Losing the colour from his cheeks was Edward Heath . The Prime Minister presided over an economy that had tied itself into a Gordian knot. Inflationary pressures were almost visible to the naked eye. Unemployment was high. Heath's Conservative government (which included Margaret Thatcher in the cabinet) was principally concerned with curbing trade union power; the striking British worker would be a leitmotif for the decade. Even if union bosses could be talked out of striking, even they could not exert full control over their members. The British worker was not generally well-paid, and there was a growing militancy to their discontent. Also, The Troubles in Northern Ireland would reach their bloody peak under Heath's leadership. Constitutionally, he had the awkward issue of Europe. The prime minister's blood pressure must have been inflationary.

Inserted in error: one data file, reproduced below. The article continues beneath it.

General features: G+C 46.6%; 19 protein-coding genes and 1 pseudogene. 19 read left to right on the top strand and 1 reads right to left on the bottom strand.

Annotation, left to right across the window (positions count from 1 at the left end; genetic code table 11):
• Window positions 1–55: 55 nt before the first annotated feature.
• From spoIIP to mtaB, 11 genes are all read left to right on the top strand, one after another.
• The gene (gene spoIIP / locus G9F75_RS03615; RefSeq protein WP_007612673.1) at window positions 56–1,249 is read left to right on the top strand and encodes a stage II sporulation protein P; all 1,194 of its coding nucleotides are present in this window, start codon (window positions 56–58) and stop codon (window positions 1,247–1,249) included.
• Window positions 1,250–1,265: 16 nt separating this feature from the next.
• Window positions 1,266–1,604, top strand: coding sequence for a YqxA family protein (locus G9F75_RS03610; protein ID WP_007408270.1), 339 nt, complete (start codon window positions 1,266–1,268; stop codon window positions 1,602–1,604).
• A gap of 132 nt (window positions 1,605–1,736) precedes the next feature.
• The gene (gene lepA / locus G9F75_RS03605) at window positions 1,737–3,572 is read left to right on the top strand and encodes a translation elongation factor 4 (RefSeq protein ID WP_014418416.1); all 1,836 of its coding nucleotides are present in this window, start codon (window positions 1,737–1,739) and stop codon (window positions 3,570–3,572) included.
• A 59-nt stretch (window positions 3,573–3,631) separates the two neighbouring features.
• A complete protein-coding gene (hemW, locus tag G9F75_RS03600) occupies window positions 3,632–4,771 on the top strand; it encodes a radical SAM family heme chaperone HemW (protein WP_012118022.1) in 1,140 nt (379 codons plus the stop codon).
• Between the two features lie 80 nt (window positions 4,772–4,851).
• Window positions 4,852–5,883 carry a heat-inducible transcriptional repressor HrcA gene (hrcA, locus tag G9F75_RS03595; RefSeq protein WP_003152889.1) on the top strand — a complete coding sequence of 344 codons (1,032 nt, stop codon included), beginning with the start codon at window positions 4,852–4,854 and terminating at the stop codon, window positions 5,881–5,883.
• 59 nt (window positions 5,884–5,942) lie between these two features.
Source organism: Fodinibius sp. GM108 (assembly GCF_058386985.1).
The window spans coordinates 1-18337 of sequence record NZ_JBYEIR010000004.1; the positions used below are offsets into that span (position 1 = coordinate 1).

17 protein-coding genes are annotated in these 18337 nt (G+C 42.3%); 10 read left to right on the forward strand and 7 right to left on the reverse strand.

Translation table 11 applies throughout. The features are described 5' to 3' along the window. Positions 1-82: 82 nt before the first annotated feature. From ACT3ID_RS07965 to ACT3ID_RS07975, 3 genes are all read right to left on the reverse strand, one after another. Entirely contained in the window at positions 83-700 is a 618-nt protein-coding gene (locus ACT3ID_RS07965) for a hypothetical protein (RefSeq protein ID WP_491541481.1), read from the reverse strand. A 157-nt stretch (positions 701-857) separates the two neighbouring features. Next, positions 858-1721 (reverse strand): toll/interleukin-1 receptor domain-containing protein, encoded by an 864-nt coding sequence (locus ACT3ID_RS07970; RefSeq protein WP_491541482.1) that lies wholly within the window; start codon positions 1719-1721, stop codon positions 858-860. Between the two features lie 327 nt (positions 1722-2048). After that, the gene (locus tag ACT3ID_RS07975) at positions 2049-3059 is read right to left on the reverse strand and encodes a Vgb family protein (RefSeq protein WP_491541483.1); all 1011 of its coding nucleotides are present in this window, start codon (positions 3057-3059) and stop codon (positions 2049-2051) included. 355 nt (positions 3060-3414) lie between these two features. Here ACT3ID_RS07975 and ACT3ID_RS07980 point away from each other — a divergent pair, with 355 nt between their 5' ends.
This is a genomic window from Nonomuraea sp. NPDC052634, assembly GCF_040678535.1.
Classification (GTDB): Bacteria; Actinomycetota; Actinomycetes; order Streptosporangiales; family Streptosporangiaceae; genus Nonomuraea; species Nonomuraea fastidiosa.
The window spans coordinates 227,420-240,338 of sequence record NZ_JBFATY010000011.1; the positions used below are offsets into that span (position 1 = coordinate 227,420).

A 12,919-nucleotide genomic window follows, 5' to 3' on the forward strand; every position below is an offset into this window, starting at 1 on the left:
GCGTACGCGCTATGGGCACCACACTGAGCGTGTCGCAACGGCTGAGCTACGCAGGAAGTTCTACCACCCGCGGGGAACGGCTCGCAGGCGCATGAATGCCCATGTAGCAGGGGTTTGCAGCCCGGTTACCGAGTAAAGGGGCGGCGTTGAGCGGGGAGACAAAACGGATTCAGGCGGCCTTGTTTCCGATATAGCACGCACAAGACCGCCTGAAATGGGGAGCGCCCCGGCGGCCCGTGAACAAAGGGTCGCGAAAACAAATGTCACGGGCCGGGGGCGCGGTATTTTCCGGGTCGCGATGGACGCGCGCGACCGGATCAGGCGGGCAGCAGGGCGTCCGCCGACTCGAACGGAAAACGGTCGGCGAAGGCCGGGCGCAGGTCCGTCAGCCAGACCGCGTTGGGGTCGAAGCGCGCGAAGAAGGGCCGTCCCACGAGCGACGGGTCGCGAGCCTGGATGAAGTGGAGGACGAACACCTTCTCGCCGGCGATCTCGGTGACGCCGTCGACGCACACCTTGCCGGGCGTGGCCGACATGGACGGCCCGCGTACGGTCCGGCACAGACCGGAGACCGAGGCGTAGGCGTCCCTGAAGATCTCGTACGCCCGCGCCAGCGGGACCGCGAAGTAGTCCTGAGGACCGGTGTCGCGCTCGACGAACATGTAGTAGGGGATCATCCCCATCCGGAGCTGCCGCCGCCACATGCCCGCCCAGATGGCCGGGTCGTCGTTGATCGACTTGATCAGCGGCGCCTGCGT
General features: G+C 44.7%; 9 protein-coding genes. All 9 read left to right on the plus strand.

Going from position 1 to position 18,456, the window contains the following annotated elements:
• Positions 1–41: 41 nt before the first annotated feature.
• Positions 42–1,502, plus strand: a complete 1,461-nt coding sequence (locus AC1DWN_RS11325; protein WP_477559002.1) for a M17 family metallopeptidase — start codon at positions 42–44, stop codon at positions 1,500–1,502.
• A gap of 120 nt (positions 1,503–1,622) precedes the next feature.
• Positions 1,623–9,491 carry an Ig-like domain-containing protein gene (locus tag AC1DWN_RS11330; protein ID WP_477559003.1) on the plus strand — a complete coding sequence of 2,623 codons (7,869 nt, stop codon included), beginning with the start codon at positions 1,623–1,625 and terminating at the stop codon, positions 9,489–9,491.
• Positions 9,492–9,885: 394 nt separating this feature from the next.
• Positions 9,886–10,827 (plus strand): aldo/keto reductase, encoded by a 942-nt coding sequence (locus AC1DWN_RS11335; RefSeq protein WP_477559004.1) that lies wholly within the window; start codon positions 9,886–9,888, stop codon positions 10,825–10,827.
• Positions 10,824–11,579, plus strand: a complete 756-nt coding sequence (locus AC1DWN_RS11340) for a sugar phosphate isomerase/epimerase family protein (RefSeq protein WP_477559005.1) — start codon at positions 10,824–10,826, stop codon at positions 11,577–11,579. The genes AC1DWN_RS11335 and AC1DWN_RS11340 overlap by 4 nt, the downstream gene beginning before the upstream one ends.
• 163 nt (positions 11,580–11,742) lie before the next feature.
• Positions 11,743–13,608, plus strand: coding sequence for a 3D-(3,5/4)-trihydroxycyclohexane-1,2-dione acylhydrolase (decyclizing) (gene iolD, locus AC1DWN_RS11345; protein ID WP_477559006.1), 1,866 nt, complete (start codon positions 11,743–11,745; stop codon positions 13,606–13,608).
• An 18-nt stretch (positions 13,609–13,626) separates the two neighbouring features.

Northern Ireland's sectarian political divide had been a relatively well kept secret to people living on the British mainland. Civil rights marches did not raise much interest, even if a night of rioting ensued. But the rise of the Provisional IRA brought bullets and bombs into focus. When bombings and assassinations were countered by loyalist paramilitaries, such as the UDA and UVF, Northern Ireland was sentenced to decades of bloodshed. The death toll peaked in 1972 when 496 people were killed - half of which civilians. British soldiers were deployed in August 1969 , but the security situation was one that the government misunderstood. Initially welcomed, the soldiers soon came under attack from groups of nationalist youths. As the cycle of violence escalated, Northern Ireland became unmanageable, its differences seemingly intractable. One of the most shocking incidents, one which would carry a brutal legacy, was Bloody Sunday , when a civil rights protest in Derry saw soldiers of the First Parachute Regiment open fire on protesters.